By Maurie Cashman
The last scenario that we will look at during this series of articles is the sale to a third party. As discussed last week, it is important to select your successor early in the Ownership Transition Planning Process. Two weeks ago, we have discussed the advantages and disadvantages of transferring ownership to children and selling to other owners or employees.
A recent Citibank Small Business Pulse report found that 25 percent of small-business owners expect to sell their company to a competitor or third party as an eventual exit strategy.1 In a retirement situation, a sale to a third party too often becomes a bargain sale, and becomes necessary in many situations because owners fail to create a market for their stock through sale to family members, co-owners or employees. The only remaining option is liquidation.
The following are advantages to selling your business to a third party, as well the disadvantages associated with this type of ownership transition plan.
- If the business is properly prepared for sale, you can get cashed out. Many owners donâ€™t realize this. Unless you are a very small business, you should get the majority of your money from the business at closing. The fundamental advantage of the third-party sale is receiving immediate cash. This ensures that you attain your fundamental financial objectives and, perhaps, avoid risk as well.
- Treating all children equally, as we have discussed previously, is easier to achieve because you can eventually just divide the money among them on an equal basis without having to worry about who is going to run the business, etc.
- You have the ability to receive substantially more cash than your CPA or valuation specialist anticipated because the market is “hot.”
- The personality and culture of your business may undergo a significant change. The buyer is buying the business because he is convinced that the company can be improved through change. Maintaining the culture of the business is generally best achieved by selling to someone other than an outside third party.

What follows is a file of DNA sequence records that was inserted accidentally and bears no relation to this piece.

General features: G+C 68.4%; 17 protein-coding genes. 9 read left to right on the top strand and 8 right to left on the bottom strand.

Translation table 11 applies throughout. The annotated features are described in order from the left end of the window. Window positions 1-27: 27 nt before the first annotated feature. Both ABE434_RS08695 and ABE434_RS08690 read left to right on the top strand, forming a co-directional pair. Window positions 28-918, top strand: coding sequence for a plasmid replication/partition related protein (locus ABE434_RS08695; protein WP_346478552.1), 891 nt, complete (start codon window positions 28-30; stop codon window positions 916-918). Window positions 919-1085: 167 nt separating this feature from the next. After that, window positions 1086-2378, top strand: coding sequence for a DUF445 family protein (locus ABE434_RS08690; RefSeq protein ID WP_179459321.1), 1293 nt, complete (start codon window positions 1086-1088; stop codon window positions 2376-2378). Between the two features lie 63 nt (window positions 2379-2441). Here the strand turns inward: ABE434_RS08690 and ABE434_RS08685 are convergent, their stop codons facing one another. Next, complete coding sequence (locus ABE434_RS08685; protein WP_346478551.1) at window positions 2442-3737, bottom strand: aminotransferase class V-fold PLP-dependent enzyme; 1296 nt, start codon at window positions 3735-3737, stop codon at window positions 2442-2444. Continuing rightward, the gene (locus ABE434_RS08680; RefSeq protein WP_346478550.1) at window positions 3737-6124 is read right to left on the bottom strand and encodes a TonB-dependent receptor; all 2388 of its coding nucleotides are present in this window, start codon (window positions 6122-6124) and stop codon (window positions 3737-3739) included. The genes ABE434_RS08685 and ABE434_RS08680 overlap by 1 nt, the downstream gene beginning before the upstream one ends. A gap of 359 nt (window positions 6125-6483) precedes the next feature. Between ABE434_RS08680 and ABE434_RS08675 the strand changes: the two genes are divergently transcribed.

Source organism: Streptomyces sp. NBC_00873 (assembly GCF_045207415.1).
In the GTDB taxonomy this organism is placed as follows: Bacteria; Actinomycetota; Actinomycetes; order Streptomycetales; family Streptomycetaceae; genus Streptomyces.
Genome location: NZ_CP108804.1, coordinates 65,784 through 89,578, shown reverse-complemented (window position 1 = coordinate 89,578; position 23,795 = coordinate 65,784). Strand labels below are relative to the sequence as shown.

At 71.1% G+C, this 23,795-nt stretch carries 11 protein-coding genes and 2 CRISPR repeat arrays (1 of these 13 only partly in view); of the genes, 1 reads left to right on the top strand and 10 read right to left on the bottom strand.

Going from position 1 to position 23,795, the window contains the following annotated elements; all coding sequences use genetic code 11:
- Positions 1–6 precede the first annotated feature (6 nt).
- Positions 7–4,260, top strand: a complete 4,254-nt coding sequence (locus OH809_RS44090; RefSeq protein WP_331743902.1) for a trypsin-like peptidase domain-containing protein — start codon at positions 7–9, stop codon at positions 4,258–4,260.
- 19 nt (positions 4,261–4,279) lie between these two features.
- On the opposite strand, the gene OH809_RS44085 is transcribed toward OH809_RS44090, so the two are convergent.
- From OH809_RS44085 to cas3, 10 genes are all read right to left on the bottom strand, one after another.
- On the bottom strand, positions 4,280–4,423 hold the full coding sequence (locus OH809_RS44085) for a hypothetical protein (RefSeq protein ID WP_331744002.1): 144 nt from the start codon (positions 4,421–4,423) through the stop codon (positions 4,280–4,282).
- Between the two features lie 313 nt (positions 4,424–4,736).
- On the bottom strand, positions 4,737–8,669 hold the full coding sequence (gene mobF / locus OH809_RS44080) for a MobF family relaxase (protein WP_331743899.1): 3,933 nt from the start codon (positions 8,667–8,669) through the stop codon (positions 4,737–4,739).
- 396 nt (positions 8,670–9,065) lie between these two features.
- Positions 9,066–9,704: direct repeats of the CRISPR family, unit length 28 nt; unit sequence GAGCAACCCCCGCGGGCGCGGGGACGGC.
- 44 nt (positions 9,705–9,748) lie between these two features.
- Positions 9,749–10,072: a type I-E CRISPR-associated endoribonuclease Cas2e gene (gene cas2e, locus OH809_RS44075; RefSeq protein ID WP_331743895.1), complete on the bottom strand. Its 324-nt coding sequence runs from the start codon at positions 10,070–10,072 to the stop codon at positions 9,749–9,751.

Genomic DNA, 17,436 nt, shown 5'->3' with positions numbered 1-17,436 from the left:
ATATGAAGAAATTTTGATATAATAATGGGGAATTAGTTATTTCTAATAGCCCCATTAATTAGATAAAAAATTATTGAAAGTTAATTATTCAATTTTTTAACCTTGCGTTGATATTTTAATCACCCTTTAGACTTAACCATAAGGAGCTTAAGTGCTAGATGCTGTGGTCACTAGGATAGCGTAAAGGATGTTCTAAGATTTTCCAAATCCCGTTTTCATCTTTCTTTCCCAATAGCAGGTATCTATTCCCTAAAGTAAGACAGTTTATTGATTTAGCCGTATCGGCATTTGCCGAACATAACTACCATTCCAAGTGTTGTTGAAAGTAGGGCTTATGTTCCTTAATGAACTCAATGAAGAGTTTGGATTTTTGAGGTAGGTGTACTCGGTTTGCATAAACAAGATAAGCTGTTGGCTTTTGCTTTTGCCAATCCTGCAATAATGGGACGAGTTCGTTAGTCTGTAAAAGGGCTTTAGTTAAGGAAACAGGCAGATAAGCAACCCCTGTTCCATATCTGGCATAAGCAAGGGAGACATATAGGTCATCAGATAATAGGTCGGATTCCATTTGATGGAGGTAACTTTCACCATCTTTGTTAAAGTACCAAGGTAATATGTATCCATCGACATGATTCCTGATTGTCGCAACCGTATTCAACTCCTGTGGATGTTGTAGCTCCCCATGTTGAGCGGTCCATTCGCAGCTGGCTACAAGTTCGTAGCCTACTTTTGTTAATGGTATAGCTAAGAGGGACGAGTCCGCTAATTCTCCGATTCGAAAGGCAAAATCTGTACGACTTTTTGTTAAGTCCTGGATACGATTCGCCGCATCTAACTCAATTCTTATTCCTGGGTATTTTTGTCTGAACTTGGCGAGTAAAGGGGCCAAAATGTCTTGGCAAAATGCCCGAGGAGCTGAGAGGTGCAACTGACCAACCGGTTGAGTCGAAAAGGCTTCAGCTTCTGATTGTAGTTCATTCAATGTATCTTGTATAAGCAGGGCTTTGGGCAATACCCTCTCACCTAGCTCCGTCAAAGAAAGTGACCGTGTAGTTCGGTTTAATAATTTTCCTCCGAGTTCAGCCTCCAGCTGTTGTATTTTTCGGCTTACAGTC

- If you do not receive the bulk of the purchase price in cash at closing, your risk can be substantial. The best way to avoid this risk is to get all the money you will need at closing. However, a point to consider is that sellers can receive a significantly higher price if they are willing to offer partial financing to a qualified buyer, reducing the equity that must be brought to the table.
Through proper planning, you typically can minimize the disadvantages associated with a sale to a third party and leverage the advantages associated with this type of ownership transition path. As we have discussed in the past few weeks, there are advantages and disadvantages of transferring the business to each potential successor: family member(s), co-owners, employees and outside third parties. Each method contains not only related characteristics, but also substantial differences. We have provided you with a good snapshot of what each scenario has to offer so that you can have a basic understanding of the common potential ownership transition paths. It is important to note that each transition method has many detailed components and circumstances that you should discuss with your advisors before proceeding down any of the discussed ownership transition paths.